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   Chapter 110 No.110

The Book of Deacon By Joseph R. Lallo Characters: 4919

Updated: 2018-01-20 12:02


"In this world, we have a thing we call 'the sun.' It is a great ball of light, and when it is overhead we call it 'daytime.' 'Daytime' is when civilized creatures do their business!" she reprimanded in the most condescending manner possible.

The wind of the grove seemed to wax and wane with the fairy's anger. It was quite gusty at the moment.

"I am sorry, " Myranda said.

"You certainly are. I want you here at dawn tomorrow. Just because you are showing an unusual amount of prowess for someone of your stunted species does not give you the right to disrupt my way of life, " she said.

"Ayna, enough!" came Deacon's voice from behind.

"Oh, good heavens, another one. Do you things travel in packs?" Ayna raved.

"You know that she just got through with Solomon, and he likes to work at night, " Deacon said.

"That may be so, but I could hardly be confused for that beast. Now, if you two are through irritating me, I would like to get a bit more sleep before I begin passing on real wisdom, " Ayna said, whisking off before any more could be said.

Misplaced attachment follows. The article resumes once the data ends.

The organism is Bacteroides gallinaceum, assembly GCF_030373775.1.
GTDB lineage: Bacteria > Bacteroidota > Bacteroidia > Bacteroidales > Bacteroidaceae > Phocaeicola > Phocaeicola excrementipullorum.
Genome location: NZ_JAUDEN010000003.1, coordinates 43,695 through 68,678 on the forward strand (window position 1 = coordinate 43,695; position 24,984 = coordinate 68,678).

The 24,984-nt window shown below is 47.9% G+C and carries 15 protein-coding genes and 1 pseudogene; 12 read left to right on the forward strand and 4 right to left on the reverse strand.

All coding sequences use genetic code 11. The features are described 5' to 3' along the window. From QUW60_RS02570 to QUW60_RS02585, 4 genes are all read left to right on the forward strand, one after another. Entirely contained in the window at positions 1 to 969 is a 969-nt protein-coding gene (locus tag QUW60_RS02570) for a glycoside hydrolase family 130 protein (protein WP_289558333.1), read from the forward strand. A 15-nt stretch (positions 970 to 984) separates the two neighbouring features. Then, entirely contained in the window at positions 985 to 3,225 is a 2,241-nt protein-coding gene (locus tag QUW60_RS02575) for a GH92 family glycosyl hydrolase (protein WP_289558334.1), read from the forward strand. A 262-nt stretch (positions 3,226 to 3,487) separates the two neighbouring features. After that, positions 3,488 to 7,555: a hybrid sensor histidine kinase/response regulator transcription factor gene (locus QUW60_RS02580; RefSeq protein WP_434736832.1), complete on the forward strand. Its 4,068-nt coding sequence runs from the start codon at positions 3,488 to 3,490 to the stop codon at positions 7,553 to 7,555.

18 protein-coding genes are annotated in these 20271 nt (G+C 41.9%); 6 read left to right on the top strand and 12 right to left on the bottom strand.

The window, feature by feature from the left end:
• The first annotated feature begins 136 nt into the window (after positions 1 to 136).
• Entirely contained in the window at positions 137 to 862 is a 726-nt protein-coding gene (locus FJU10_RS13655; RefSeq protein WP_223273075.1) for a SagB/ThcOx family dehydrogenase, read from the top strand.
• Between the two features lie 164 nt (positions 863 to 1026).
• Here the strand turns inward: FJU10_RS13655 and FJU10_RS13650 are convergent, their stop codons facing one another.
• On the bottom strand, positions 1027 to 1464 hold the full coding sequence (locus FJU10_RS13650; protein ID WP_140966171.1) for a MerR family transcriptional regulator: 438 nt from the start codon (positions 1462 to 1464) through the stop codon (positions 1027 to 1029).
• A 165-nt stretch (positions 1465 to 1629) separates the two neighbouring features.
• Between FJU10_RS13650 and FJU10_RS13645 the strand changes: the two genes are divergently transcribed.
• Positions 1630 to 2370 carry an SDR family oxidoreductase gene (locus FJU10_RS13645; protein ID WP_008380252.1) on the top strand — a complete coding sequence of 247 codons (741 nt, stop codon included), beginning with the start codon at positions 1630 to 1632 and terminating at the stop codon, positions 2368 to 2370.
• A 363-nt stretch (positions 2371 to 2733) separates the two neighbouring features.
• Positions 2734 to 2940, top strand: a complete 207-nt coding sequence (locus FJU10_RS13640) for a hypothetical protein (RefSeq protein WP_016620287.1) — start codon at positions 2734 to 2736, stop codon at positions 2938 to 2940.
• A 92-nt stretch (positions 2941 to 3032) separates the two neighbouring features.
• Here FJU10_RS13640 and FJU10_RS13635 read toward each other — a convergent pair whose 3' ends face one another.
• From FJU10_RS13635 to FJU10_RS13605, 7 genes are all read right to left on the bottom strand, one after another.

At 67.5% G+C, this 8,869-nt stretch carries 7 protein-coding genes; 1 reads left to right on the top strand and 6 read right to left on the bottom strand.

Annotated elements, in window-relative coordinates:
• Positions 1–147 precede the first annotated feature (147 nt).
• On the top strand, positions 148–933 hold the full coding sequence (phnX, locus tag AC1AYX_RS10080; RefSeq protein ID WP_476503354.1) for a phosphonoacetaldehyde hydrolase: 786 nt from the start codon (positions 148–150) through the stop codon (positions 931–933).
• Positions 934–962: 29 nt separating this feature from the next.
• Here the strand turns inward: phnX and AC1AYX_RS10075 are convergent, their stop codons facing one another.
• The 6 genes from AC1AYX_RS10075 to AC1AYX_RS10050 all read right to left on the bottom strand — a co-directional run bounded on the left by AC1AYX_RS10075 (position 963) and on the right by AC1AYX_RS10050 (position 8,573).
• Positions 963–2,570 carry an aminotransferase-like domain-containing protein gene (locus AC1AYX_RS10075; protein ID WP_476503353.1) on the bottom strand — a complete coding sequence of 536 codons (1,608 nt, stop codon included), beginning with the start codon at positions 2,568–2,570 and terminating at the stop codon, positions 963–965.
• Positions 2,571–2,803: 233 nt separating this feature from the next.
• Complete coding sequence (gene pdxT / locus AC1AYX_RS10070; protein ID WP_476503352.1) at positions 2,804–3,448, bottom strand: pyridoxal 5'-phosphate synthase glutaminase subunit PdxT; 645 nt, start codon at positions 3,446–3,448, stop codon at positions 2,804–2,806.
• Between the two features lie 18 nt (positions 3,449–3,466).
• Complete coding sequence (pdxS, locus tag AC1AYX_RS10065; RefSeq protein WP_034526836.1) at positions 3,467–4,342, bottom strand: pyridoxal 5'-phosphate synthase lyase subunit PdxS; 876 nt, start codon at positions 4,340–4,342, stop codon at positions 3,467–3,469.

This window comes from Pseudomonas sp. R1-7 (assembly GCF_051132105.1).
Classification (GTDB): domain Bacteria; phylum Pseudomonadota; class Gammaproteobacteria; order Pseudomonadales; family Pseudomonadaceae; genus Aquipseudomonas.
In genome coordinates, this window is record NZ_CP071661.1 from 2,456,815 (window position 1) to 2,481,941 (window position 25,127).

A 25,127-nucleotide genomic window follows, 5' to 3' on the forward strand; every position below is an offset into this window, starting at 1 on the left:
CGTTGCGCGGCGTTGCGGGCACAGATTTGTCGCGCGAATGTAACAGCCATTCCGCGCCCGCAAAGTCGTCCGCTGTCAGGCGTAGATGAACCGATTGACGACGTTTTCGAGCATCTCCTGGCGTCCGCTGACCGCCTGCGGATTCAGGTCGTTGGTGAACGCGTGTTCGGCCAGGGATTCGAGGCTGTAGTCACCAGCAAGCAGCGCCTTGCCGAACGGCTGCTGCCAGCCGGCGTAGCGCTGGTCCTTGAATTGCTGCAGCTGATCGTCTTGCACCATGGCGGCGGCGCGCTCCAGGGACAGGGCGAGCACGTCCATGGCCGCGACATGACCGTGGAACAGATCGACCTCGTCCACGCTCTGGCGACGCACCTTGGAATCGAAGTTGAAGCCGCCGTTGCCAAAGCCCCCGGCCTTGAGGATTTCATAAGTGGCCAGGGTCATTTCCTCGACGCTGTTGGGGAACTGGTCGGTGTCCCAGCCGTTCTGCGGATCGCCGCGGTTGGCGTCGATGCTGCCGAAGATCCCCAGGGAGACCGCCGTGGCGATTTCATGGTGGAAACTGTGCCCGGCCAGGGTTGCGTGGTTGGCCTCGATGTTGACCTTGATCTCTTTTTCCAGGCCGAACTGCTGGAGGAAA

"What can I say? Ayna excels at first impressions, " Deacon said.

"So I see. She is quite the little tyrant, isn't she, " Myranda whispered.

"Yes, and with remarkably acute hearing, " Deacon said with a pained look on his face.

"That is true, " Ayna said, suddenly directly behind Myranda again. "I must say, I am surprised to hear such an infuriating statement come out of your mouth. Not fo

nt to her hut.

"Before you do this. . . is there any way that you can. . . prevent a dream from happening?" she asked.

"I am not certain. Why?" he wondered.

"I have not been having very pleasant dreams. In fact I have come to dread them, " she said.

"How so?" he asked.

She quickly recounted the dreams of the dark field, the dreams of Lain's treachery, and the darkness that spoke with her voice. All the while Deacon nodded with concern.

"I see. The dreams of Lain are understandable, but the others. . . they seem to have an almost prophetic quality to them. Were I you I would not wish to silence them. In times to come they could provide much-needed clues about. . . well. . . times to come, " he said.

"Well, if you really believe that, I suppose I can suffer through them, " she said.

"Oh, indeed I do, " he said. "And from now on, while we take our morning meal together, I would greatly appreciate it if you would tell me any dreams you may have."

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